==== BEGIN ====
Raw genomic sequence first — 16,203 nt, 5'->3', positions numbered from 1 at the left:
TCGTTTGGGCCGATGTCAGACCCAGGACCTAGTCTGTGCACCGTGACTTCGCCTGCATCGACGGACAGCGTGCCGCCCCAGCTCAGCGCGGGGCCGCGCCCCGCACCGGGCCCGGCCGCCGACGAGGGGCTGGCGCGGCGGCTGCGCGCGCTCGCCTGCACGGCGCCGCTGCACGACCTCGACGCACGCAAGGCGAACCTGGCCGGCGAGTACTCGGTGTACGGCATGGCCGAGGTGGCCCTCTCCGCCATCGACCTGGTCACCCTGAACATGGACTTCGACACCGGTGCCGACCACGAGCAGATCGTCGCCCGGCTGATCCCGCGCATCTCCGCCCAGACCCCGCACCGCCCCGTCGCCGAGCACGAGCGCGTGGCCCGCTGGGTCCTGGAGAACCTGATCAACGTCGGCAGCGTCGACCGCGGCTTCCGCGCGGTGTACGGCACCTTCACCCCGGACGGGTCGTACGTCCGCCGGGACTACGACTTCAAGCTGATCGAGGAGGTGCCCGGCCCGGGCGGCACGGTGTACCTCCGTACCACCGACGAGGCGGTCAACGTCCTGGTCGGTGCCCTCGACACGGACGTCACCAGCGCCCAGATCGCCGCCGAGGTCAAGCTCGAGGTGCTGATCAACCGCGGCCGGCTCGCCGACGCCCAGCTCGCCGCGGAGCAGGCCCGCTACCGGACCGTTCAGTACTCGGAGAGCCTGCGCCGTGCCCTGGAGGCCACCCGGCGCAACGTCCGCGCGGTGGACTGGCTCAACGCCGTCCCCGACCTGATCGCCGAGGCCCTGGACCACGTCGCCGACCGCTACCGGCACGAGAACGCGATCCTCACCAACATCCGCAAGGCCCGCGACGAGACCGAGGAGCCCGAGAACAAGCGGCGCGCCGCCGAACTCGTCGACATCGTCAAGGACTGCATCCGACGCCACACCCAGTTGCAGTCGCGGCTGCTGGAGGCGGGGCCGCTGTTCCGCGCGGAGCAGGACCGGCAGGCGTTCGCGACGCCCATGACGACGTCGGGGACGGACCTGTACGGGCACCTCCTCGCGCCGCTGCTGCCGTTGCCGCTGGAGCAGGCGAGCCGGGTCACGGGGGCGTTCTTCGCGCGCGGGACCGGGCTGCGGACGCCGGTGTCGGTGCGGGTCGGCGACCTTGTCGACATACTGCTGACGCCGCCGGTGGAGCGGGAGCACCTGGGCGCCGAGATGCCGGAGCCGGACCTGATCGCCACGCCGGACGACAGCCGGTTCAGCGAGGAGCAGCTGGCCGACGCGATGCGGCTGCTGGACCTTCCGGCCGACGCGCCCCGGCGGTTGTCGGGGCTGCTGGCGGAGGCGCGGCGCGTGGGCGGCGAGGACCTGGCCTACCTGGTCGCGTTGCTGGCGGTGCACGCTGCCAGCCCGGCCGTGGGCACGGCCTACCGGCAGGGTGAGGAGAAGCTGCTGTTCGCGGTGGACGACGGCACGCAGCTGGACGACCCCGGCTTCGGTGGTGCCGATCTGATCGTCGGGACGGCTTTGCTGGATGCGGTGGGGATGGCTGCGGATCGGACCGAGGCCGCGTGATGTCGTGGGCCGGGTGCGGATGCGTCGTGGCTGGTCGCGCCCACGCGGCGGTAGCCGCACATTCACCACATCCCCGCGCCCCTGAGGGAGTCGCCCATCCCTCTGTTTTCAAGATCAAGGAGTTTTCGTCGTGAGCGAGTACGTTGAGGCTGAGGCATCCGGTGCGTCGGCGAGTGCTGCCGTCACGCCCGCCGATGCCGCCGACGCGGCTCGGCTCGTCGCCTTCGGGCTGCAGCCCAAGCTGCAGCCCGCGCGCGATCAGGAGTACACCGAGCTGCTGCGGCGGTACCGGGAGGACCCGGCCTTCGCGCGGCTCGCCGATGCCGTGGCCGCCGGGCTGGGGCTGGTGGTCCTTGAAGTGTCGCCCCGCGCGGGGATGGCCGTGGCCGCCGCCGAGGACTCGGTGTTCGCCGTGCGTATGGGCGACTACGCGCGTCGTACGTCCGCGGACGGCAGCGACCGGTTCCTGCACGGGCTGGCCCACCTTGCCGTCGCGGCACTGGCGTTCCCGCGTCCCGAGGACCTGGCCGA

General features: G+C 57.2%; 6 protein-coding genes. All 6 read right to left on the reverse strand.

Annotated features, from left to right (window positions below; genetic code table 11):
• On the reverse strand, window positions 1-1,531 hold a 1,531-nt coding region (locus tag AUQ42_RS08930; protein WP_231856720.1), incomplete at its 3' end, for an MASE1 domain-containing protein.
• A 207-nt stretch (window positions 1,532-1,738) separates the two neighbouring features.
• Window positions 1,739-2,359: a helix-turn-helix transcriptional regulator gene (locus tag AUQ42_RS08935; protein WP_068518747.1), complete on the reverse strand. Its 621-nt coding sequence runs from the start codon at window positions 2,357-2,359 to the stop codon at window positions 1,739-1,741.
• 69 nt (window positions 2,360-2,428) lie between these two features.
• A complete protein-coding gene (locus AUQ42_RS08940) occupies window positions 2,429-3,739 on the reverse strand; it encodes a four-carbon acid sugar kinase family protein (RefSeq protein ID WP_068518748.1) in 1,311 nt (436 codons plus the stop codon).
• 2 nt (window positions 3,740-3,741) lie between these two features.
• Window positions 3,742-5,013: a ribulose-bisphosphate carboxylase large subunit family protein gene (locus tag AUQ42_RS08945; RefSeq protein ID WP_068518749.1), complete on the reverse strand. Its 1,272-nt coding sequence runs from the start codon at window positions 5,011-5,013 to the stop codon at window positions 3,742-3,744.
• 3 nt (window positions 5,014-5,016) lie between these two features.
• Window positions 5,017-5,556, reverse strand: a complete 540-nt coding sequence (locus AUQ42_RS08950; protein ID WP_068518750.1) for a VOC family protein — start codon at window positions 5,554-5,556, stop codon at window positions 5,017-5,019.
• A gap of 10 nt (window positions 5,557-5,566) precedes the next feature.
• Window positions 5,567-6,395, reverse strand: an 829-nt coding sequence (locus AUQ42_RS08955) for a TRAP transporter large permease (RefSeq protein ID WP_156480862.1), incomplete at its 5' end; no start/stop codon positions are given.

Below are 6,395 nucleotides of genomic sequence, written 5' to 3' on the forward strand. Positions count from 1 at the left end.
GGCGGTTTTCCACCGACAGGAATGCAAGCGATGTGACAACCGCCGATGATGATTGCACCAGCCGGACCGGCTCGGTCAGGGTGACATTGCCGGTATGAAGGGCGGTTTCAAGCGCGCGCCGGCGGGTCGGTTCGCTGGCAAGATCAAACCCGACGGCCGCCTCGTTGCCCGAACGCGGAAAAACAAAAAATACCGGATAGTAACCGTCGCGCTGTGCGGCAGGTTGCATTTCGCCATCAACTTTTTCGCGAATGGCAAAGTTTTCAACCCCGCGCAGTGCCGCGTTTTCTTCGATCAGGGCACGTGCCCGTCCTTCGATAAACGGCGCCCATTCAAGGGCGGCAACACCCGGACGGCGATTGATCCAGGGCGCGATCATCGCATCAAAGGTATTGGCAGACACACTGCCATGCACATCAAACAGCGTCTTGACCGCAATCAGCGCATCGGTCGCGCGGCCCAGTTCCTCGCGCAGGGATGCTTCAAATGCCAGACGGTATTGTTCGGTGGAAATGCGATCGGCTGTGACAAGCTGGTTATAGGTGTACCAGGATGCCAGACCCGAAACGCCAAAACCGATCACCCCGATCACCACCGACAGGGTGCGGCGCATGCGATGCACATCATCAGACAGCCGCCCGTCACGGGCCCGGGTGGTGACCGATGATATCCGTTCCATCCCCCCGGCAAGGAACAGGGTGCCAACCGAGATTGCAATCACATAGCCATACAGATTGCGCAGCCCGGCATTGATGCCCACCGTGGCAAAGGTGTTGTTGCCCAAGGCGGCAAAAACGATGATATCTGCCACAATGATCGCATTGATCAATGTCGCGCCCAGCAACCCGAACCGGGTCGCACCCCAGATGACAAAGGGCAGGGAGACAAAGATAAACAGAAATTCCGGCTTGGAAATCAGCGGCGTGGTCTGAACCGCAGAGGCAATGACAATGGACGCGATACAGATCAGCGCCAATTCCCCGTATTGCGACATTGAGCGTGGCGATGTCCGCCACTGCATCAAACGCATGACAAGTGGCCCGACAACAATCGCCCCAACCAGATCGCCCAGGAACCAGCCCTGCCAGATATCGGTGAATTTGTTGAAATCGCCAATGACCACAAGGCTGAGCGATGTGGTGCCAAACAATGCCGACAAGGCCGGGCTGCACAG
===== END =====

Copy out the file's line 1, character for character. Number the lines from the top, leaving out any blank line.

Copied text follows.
Raw genomic sequence first — 16,203 nt, 5'->3', positions numbered from 1 at the left: